Unable to get HDMI feed from Controller to Goggles

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I haven't tried any wireless setups. I think it would be a great idea as long as it doesn't interfere with Solo.
This 2013 cnet article (and some of the Comments) was useful to me. Now I know to avoid Chromecast for my application (the intent, not the software...). Except it did not directly state the frequency(ies) used by WiFi Direct technology, about which I found this Microsoft article. This raises the concern that a local "Miracast network" could interfere with a local Solo network. I'll leave it up to WiFi Network experts to chime in on the level of risk.
 
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The genuine Analogix SlimPort adapter you suggested did work for me. BTW, I found no problems with any connection sequence between my Nexus 7 (2013) and a Visio TV. Also no problem with the two HDMI cables that I had, one of which is retractable. However... the lightweight Toguard 12VDC TV that I was hoping to use has an annoying flicker in the display, and I found no menu setting that eliminated the flicker. That TV works great in other applications, but not when connected through the SlimPort to my Nexus 7. So I am looking for another lightweight, battery-powered monitor to use in the field with clients or film directors.
Well... one or more of three things is not helping maintain an HDMI circuit by cable between my Nexus 7 and any monitor or smart TV: (a) the connection port on my Nexus 7 is dirty or otherwise intermittent, (b) the Analogix Slimport adapter that I purchased is defective in some way, (c) my HDMI cable(s) is dirty or intermittent. At the moment, I suspect the connector on the Nexus 7, since it is so often used for charging and file transfers.

With luck, the Miracast adapter (when it arrives) will work on/with the Sceptre monitor, and I can "Cast" from the Nexus 7. Fingers crossed.
 
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Well... one or more of three things is not helping maintain an HDMI circuit by cable between my Nexus 7 and any monitor or smart TV: (a) the connection port on my Nexus 7 is dirty or otherwise intermittent, (b) the Analogix Slimport adapter that I purchased is defective in some way, (c) my HDMI cable(s) is dirty or intermittent. At the moment, I suspect the connector on the Nexus 7, since it is so often used for charging and file transfers.

With luck, the Miracast adapter (when it arrives) will work on/with the Sceptre monitor, and I can "Cast" from the Nexus 7. Fingers crossed.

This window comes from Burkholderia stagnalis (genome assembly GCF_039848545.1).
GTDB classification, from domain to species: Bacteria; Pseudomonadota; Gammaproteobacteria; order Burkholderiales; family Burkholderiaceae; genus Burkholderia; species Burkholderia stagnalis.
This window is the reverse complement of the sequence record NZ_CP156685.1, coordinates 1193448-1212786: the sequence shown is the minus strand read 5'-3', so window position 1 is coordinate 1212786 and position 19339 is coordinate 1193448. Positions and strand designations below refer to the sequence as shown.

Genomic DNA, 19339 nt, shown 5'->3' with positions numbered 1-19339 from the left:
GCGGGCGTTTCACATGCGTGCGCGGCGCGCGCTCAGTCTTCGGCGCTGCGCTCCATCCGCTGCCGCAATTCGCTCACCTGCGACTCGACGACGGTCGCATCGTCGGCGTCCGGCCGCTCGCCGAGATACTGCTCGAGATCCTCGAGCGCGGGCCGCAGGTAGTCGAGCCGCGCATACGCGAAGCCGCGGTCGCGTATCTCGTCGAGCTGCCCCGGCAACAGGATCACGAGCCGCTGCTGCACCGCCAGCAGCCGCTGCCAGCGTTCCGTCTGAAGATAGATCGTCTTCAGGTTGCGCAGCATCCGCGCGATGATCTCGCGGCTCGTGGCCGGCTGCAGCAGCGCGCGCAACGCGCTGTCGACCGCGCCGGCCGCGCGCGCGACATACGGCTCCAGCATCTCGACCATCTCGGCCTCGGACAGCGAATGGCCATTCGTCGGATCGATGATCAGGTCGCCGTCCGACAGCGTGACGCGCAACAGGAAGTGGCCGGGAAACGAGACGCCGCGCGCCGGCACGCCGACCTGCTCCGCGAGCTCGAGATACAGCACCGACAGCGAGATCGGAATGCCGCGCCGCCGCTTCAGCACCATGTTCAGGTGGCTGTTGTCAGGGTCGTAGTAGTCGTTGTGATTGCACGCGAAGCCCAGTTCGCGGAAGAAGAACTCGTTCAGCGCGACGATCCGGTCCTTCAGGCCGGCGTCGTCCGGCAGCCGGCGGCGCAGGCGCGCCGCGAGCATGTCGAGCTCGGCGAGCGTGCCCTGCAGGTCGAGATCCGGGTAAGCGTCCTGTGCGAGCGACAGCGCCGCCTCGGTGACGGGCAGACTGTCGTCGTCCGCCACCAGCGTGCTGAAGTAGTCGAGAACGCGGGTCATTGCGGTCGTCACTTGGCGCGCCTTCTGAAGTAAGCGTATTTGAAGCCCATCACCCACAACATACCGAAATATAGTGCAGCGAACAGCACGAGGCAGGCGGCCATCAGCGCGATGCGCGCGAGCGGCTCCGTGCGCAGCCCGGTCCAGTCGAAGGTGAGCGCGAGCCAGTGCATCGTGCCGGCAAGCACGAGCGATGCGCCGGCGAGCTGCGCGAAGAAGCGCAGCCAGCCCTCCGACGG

The somewhat bad news: I have abandoned the idea of using the Slimport adapter between my Nexus 7 and any other device because of the flaky Nexus 7 connection quality. The unexpected better news: I now have two configurations that allow clients to look on their own, hand-held monitor in the field. Not exactly what I was hoping to have, but good enough:

(a) [Solo Controller HDMI] to [Sceptre Monitor] through a [typical HDMI cable]. Slight video lag but useful. (I securely attached a connector cable on the bottom of the Controller to have a full-size HDMI connector.) The monitor has one of those painful menus to get used to, but offers a nice, large display. Even with the battery pack, it's light to hold. The downside is the physical cable as tether, which may be yanked out some day, probably at the worst time.

(b) [Nexus 7 "casting" wirelessly] to [Miracast adapter] on [Toguard TV]. You may recall the Toguard did not respond well to the HDMI signal of the Solo Controller (an email to the company may flush out a fix). However... once the Belkin Miracast adapter connects with the Nexus 7 in 'Cast' mode (the function is in under Settings>Display>Cast), the display on the Toguard is superb, and much better than my Nexus 7. A little more video lag than with configuration (a) above. Also more battery drain from the Belkin adapter, which gets warm.

I'm probably not going to invest more in this capability. However I may if I discover a 12VDC TV that is similar to the Sceptre Monitor. That monitor cannot, to my knowledge, be used with any Miracast device. Have to use a cable to the Solo Controller, and many have commented (and I agree!) about problems getting and maintaining an HDMI connection, especially when moving stuff around.

As for the ability of a Miracast adapter to use either 2.4 GHz or 5 GHz, the Belkin product documentation implies that the adapter searches for the better signal and auto-selects the frequency. I found no way to force the selection. I have not sniffed to see which frequency is being used, once one of my Solo systems is on. On the bench, I could not detect any interference issues with Solo's 2.4 GHz WiFi network. I may discover otherwise in the field.
 

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